The Best Housing Markets for Home Flippers

The Best Housing Markets for Home Flippers
realtor.com   article by Daily Real Estate News | May 23, 2018

East Nashville 37206House flipping activity surged to an 11-year high this year, with more than 207,000 homes flipped, according to ATTOM Data Solutions, a real estate data firm. But the key is knowing where to be and when. “The sweet spot for successful home flipping is finding the neighborhoods just emerging as the next hot neighborhoods in a city,” says Daren Blomquist, a senior vice president at ATTOM Data Solutions. The firm says the average profit for a housing flip in 2017 was $68,100.

Realtor.com® ranked the 200 largest metros according to the share of all home sales categorized as a flip (defined as any type of home that is bought and resold within a three- to 12-month period). Researchers limited their rankings to two metros per state for geographic diversity and only included markets where the average profit was at least $30,000.

The following are the best housing markets for home flippers, according to realtor.com®:

  1. Nashville, Tennessee
    Ratio of flips to all home sales: 4.1%
    Average flip profit: $87,200
  2. Fresno, California
    Ratio of flips to all home sales: 3.5%
    Average flip profit: $53,200
  3. Palm Bay, Florida
    Ratio of flips to all home sales: 3.3%
    Average flip profit: $71,500
  4. North Port, Florida
    Ratio of flips to all home sales: 3.3%
    Average flip profit: $85,300
  5. Baton Rouge, Louisiana
    Ratio of flips to all home sales: 3.2%
    Average flip profit: $70,000
  6. Chattanooga, Tennessee
    Ratio of flips to all home sales: 3.1%
    Average flip profit: $65,800
  7. Los Angeles, California
    Ratio of flips to all home sales: 3%
    Average flip profit: $169,400
  8. Lubbock, Texas
    Ratio of flips to all home sales: 2.7%
    Average flip profit: $46,000

Source: “Flip It Good! Top 10 Home-Flipping Hotbeds Where Profits Are Through the Roof,” realtor.com® (May 23, 2018); REALTOR® Magazine Online, Daily Real Estate News 052318

Nashville among 8 Best Markets for Flipping Houses

NASHVILE AMONG 8 BEST MARKETS FOR FLIPPING HOUSES
Daily Real Estate News | Friday, May 03, 2013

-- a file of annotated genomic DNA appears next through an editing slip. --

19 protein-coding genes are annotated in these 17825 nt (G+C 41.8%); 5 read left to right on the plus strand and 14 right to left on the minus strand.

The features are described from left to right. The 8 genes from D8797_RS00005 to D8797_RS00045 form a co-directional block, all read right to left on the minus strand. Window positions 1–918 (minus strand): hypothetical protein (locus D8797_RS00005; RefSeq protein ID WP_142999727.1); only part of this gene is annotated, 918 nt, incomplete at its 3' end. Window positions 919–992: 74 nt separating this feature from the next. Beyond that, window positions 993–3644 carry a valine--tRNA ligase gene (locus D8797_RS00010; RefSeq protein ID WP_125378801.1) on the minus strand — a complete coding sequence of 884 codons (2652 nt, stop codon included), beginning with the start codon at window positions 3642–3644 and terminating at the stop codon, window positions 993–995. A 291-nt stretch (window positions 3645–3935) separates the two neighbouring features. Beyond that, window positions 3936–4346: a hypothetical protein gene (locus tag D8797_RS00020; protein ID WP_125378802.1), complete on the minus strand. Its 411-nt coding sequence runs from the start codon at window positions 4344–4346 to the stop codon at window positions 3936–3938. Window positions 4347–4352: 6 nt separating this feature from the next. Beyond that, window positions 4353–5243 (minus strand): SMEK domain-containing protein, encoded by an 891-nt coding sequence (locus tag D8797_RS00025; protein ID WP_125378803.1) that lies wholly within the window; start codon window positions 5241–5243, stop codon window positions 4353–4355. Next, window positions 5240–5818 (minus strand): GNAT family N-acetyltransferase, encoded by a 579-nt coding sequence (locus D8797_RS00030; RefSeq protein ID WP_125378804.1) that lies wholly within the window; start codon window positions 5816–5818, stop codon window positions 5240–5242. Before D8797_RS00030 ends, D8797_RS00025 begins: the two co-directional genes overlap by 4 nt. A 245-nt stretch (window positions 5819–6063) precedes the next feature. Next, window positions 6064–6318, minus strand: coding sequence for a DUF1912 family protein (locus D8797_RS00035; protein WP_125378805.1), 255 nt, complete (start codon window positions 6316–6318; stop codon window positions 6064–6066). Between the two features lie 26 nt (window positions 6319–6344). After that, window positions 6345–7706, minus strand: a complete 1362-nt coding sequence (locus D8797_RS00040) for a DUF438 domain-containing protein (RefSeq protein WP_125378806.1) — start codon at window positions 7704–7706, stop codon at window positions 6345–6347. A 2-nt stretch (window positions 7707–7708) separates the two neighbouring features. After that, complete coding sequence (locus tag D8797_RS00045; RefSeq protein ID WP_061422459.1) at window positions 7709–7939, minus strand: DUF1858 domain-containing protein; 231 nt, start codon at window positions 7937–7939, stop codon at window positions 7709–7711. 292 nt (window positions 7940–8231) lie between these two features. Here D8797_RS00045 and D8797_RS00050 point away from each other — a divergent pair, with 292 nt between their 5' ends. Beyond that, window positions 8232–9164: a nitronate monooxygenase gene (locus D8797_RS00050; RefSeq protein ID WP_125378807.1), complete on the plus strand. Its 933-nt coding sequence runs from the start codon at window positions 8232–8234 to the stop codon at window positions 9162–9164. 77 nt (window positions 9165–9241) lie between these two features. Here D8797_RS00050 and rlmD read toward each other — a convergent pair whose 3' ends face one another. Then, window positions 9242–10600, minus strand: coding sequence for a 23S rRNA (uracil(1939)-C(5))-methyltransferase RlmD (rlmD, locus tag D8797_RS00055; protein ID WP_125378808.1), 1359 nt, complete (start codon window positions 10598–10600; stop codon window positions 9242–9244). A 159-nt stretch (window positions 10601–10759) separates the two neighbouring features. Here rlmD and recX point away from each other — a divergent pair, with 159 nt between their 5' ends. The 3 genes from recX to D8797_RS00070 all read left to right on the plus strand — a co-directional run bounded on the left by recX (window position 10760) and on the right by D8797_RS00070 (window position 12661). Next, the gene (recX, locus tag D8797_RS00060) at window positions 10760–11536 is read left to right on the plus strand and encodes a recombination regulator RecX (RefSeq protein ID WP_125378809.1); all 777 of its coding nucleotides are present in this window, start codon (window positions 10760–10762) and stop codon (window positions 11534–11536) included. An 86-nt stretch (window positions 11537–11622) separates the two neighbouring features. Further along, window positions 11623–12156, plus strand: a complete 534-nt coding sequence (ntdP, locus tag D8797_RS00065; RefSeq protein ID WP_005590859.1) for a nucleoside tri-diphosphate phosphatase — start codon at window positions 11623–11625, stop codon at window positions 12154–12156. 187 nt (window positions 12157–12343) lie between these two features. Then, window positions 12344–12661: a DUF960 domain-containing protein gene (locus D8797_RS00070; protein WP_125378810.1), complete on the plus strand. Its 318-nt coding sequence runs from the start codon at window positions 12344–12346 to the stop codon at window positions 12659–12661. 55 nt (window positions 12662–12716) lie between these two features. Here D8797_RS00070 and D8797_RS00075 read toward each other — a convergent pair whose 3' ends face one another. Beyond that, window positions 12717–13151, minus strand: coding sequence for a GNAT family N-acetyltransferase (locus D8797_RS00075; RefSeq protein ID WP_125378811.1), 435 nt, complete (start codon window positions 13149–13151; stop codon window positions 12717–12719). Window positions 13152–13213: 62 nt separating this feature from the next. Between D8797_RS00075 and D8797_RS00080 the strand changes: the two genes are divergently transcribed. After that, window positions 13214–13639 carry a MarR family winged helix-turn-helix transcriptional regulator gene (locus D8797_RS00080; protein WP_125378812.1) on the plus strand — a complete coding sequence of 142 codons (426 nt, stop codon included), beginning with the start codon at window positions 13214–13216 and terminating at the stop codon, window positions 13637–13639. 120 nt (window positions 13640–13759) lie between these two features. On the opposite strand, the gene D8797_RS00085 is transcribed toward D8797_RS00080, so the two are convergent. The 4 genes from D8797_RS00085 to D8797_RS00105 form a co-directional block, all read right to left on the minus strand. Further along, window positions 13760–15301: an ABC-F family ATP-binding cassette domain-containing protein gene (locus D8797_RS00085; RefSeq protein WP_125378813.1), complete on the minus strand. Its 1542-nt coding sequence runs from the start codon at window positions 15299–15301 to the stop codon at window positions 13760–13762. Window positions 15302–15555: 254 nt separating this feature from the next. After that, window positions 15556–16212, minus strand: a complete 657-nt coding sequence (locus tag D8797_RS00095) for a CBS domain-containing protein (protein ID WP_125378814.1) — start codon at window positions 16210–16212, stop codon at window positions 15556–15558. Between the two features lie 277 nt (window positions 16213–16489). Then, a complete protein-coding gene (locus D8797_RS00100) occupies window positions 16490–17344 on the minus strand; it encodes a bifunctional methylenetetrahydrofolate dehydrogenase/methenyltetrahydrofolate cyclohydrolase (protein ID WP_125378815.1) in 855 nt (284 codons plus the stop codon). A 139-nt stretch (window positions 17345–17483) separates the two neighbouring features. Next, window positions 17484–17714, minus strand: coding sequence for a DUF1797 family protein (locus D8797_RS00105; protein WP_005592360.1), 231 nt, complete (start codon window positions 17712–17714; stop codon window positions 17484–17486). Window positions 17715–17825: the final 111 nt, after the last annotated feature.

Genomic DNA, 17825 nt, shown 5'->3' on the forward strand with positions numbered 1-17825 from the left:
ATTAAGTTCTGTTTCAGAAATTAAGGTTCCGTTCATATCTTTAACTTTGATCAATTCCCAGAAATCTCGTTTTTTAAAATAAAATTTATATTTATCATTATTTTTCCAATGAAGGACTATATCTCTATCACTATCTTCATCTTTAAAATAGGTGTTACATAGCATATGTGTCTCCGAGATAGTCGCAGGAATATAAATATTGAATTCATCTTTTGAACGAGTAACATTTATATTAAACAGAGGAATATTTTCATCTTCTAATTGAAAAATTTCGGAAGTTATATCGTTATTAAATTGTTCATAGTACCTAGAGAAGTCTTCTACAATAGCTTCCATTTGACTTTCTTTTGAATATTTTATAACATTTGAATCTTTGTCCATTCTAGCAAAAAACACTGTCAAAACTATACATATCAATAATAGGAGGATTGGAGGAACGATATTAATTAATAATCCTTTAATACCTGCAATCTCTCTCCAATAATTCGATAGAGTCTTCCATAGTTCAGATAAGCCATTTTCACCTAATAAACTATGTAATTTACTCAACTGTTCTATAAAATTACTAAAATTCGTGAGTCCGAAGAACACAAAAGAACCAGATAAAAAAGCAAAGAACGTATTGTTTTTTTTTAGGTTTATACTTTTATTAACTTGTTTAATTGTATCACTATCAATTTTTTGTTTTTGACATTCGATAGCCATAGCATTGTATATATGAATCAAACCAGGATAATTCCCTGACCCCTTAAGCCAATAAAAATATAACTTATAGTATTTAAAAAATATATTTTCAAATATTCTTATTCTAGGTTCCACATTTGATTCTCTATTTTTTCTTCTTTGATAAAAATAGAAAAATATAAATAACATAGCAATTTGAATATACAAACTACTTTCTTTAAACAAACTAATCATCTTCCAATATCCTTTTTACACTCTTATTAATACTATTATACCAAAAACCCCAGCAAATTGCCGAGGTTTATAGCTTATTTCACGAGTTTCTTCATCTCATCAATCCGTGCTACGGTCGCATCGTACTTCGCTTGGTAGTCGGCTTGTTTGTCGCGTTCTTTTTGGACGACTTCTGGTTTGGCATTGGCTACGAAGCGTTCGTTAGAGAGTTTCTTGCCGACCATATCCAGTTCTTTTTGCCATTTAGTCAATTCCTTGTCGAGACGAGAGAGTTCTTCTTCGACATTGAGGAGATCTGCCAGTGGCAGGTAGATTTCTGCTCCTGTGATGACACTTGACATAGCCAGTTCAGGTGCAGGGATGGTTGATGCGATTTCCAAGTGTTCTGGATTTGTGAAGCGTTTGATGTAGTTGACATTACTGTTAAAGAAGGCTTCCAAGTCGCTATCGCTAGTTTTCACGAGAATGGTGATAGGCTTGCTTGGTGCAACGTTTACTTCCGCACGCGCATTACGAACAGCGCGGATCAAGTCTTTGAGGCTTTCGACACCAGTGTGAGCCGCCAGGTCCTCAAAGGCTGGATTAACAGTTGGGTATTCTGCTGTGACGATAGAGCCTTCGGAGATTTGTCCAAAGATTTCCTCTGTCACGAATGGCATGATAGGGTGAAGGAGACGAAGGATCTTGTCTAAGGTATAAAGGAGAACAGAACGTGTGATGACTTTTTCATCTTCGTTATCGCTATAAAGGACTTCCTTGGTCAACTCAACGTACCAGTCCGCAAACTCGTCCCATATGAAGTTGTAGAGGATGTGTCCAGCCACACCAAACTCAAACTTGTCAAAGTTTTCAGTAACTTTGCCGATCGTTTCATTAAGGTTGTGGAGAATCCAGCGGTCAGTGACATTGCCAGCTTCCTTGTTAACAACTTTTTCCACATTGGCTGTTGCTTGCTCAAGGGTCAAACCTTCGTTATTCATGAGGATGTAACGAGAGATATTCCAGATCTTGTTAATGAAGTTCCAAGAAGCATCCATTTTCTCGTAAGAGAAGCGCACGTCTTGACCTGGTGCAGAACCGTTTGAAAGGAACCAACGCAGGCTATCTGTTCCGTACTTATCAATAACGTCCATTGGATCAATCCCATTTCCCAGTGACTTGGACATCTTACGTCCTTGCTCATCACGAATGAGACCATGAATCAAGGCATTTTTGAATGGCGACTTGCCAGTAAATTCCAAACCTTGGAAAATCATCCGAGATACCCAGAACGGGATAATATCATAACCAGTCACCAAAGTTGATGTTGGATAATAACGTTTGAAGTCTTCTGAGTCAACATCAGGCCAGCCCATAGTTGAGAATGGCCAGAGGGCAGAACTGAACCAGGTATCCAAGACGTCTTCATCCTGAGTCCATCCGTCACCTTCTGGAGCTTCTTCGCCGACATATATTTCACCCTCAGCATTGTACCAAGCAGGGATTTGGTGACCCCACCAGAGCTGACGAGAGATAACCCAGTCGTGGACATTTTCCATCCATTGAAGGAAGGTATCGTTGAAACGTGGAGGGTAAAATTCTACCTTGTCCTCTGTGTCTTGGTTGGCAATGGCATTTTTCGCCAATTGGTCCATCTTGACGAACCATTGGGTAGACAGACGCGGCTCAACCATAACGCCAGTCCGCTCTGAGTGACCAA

More investors are rehabilitating homes and looking to sell them for profit, a move known as flipping.

RealtyTrac recently evaluated more than 600 metro areas to find where flipping single-family homes offers some of the highest returns based on the investor’s gross profit. The top eight metros for house-flipping are:

Orlando FL
Average purchase price: $103,701
Average flipped price: $168,677
Gross profit percent: 63 percent

Las Vegas NV
Average purchase price: $133,198
Average flipped price: $203,945
Gross profit percent: 53 percent

Phoenix AZ
Average purchase price: $146,528
Average flipped price: $210,290
Gross profit percent: 44 percent

Tampa FL
Average purchase price: $79,538
Average flipped price: $113,676
Gross profit percent: 43 percent

Memphis TN
Average purchase price: $68,318
Average flipped price: $96,870
Gross profit percent: 42 percent

Miami FL
Average purchase price: $138,064
Average flipped price: $189,291
Gross profit percent: 37 percent

Lakeland FL
Average purchase price: $68,444
Average flipped price: $93,715
Gross profit percent: 37 percent

Nashville TN
Average purchase price: $108,851
Average flipped price: $146,872
Gross profit percent: 35 percent

Source: “Best Markets for Flipping Homes,” HousingWire (May 2, 2013); Daily Real Estate News (050313) | Blog, In The News, distribution provided by Kenneth Bargers and Bargers Solutions, member of Pilkerton Realtors, residential real estate services

Charming Move-in Ready Cottage: Home Owner or Investor’s Dream in Value-Trending Sylvan Heights!

Charming Updated/Move-in Ready Cottage for Homeowner or Investor’s Dream in Sylvan Heights!

House Flippers Return; Still Finding Profits

More investors are taking on the risk of flipping homes, despite falling home prices and sluggish real estate markets across the country. But investors say there are still profits to be made in the house flipping business. 

Nearly 1 million homes were bought as investment properties in 2010, according to the National Association of REALTORS®, and a record number of buyers purchasing properties with cash currently are flooding the market. 

Flipping homes for profit is easier in rising markets, but not many markets are reporting increases in home prices, analysts say. In Washington, D.C., Justin Konz of RestorationCapital says his clients are going through four of five properties a month and are making gross profit margins of 35 percent or higher. 

Where to Find the Deals

Flippers mostly are finding their homes through foreclosures auctions, REOs, and short sales. They seek homes at rock-bottom prices that will have low fix-up costs, no more than about 5 percent or 10 percent of the purchase price. 

In Florida, where investors are finding it more difficult to flip homes because of the drastic drop in prices and high inventories, flippers are targeting inner-city properties that are being sold at steep discounts. For example, some of houses are selling for $30,000 when they once sold for $200,000.